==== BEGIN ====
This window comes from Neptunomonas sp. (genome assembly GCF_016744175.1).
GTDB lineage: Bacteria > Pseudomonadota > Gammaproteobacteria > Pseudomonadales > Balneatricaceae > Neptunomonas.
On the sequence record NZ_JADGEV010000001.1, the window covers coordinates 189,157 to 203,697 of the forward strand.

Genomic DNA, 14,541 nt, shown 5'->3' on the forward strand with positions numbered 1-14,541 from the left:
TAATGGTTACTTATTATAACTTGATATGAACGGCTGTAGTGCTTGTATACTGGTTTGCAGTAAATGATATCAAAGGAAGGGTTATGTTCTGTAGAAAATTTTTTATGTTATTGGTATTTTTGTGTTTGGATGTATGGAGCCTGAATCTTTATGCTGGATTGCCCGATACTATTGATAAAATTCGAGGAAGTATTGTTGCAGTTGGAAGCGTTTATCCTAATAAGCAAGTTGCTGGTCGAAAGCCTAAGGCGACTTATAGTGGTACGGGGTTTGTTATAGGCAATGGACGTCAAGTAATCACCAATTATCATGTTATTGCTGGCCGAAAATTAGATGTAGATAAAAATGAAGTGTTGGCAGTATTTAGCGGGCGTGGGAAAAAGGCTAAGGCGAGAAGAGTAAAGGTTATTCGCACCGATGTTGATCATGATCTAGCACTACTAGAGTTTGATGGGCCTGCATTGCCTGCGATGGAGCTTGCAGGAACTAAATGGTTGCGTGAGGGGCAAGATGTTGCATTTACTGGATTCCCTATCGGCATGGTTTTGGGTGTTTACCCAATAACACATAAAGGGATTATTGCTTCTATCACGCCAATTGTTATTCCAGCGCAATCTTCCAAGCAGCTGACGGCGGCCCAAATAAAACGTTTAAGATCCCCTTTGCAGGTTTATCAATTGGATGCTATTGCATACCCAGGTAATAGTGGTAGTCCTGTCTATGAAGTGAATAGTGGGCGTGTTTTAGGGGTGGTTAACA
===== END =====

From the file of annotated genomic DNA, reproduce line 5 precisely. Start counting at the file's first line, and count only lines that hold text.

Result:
TAATGGTTACTTATTATAACTTGATATGAACGGCTGTAGTGCTTGTATACTGGTTTGCAGTAAATGATATCAAAGGAAGGGTTATGTTCTGTAGAAAATTTTTTATGTTATTGGTATTTTTGTGTTTGGATGTATGGAGCCTGAATCTTTATGCTGGATTGCCCGATACTATTGATAAAATTCGAGGAAGTATTGTTGCAGTTGGAAGCGTTTATCCTAATAAGCAAGTTGCTGGTCGAAAGCCTAAGGCGACTTATAGTGGTACGGGGTTTGTTATAGGCAATGGACGTCAAGTAATCACCAATTATCATGTTATTGCTGGCCGAAAATTAGATGTAGATAAAAATGAAGTGTTGGCAGTATTTAGCGGGCGTGGGAAAAAGGCTAAGGCGAGAAGAGTAAAGGTTATTCGCACCGATGTTGATCATGATCTAGCACTACTAGAGTTTGATGGGCCTGCATTGCCTGCGATGGAGCTTGCAGGAACTAAATGGTTGCGTGAGGGGCAAGATGTTGCATTTACTGGATTCCCTATCGGCATGGTTTTGGGTGTTTACCCAATAACACATAAAGGGATTATTGCTTCTATCACGCCAATTGTTATTCCAGCGCAATCTTCCAAGCAGCTGACGGCGGCCCAAATAAAACGTTTAAGATCCCCTTTGCAGGTTTATCAATTGGATGCTATTGCATACCCAGGTAATAGTGGTAGTCCTGTCTATGAAGTGAATAGTGGGCGTGTTTTAGGGGTGGTTAACA